Forced to sever ties with a few guilty dietary pleasures in the past six months, it stands to reason Venus Williams would use an idiom related to food when summing up her motivation to return to the tour at 31.
The seven-time Grand Slam singles champion wanted to give herself the best possible chance at dealing with the debilitating Sjogren’s syndrome so steak, chicken, sweets – they all had to go if she was to achieve the one ambition still igniting her competitive spark.
“My only goal is to get to the Olympics and then everything else is the icing on the cake,” Williams told Wimbledon.com in Madrid a few weeks ago. “Right now my career is just more about challenging myself.”
As one of the most athletic and statuesque players to grace the tennis court, the tour veteran of 17 years has a seasoned resolve at sticking to an athlete’s diet.
But after being diagnosed with Sjogren’s syndrome in September last year and consequently missing the next six months on tour, Williams was forced to take the health kick to the extreme if she was to be in the mix for London 2012.
She seriously weighed up retirement after being diagnosed with the auto-immune disease that affects sufferers’ joints and causes severe fatigue.
It has been far from smooth sailing for the three-time Olympic gold medallist.
She was even forced to start the self-dubbed “cheagan” diet – a vegan diet that includes cheating with the occasional treat outside the boundaries.
“Honestly, I don’t really miss anything anymore. It’s just that sometimes I come across stuff,” she said of the change in eating habits.
“In the beginning I missed steaks and chicken and I daydreamed of sweets, which were my best friends, you know. Like, it’s OK, but I’m still weak when I see it on someone else’s plate.
“I want to be good but the bad is still in my head. That’s the best that I can explain it.”
The mathematics is simple. Williams must get her ranking back inside the top 56 and be ranked among the top four Americans to be guaranteed her place on the team or rely on a wild card from the International Tennis Federation.
A quarter-final showing on the clay in Rome two weeks ago went a long way to boosting her cause – a jump of 11 spots to No.52 in the rankings elevating her above third and fourth-ranked Americans Vania King and Varvara Lepchenko respectively. And then yesterday, a crucial first-round win at Roland Garros, recovering from a set down against Argentine Paula Ormaechea, should make qualification a done deal. But you never know.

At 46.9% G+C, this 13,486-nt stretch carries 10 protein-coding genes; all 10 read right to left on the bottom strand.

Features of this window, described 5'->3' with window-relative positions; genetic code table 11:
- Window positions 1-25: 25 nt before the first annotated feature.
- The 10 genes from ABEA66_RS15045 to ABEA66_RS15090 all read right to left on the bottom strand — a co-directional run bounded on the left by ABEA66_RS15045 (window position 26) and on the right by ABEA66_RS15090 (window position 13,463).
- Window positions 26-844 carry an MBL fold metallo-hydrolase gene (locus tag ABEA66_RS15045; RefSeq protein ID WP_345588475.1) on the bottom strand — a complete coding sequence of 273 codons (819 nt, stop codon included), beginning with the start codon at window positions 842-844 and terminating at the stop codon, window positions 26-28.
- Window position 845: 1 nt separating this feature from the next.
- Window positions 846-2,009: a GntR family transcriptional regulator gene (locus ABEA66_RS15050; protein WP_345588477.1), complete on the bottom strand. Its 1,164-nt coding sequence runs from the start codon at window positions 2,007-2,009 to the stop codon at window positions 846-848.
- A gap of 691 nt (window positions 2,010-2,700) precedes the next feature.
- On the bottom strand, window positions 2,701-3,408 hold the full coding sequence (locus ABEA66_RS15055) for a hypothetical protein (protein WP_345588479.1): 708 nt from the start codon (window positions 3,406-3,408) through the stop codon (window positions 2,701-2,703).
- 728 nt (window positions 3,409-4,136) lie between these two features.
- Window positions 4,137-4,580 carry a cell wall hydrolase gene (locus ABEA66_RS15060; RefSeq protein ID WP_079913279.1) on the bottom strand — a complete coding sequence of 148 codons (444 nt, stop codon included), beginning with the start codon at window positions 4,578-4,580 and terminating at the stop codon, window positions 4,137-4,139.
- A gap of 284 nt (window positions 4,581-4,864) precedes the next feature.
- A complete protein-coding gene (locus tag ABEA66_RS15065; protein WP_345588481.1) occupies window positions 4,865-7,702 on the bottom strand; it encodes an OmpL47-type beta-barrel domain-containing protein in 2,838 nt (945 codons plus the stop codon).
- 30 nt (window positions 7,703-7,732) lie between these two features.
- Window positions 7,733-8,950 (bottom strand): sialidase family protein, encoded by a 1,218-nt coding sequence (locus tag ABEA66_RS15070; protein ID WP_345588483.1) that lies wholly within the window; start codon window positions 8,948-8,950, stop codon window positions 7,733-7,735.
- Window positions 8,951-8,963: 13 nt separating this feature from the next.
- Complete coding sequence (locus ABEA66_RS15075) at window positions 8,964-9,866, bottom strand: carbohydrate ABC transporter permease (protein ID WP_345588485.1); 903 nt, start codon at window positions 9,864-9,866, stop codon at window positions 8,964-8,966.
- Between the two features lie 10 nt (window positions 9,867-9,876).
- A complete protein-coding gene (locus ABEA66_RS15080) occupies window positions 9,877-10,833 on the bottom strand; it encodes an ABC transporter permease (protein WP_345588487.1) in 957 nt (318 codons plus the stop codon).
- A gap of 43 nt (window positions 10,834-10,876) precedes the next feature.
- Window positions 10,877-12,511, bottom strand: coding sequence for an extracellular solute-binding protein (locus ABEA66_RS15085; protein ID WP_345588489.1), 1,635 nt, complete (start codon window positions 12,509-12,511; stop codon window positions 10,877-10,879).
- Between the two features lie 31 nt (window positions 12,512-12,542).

“For the Olympics, you can’t rely on a wild card to come. You know, these other tournaments, I could maybe get a wild card. Someone will feel sorry for me and say `hey, she’s been through a lot; let’s give her a bone’ or something,” Williams said.
“By the Olympics, I needed to qualify so that was my whole motivation every day of practice coming back. The days I wanted to quit, you know, just `you gotta qualify’. So that was like everything for me; that’s been my beacon in front of me.”
With five Wimbledon ladies’ singles and four ladies’ doubles titles [all with sister Serena] to her name, clearly the surroundings at the All England Club suit her.
“Let’s hope so. Let’s hope I can get an upper hand. I’ll take any upper hand I can get at this point,” she laughed. “Give it to me.”
Williams is a realistic Olympic medal chance on the grass in singles, doubles and mixed doubles, should she choose to compete in all three. She already has two Olympic women’s doubles gold medals with sister Serena to complement her singles gold from Sydney in 2000.
“Of course my dream would be to play all three. Even if I would [get picked for all three] I want to be honest with what I can achieve and I’m definitely building my way up to playing doubles [with Serena] and I’m hoping that we can play in some of the next tournaments,” she said.
“I haven’t thought about Wimbledon yet. I will at some point. When the clay-court season’s over, for sure, I’ll be zoned in on that. You know, with any luck I would have already qualified for the Olympics and I’ll be moving on to some new goal.”
Should she represent Team USA for a fourth time in London, Williams is prepared for the sobering reality check to follow. It could be taken as a hint it will be the last time she ventures on to the grass at the All England Club.
“Once the Olympics are over I hope I don’t just fall apart,” she laughed.
“It’s been a battle but definitely at the end of the season I’m going to be taking the biggest break out of all the players.”
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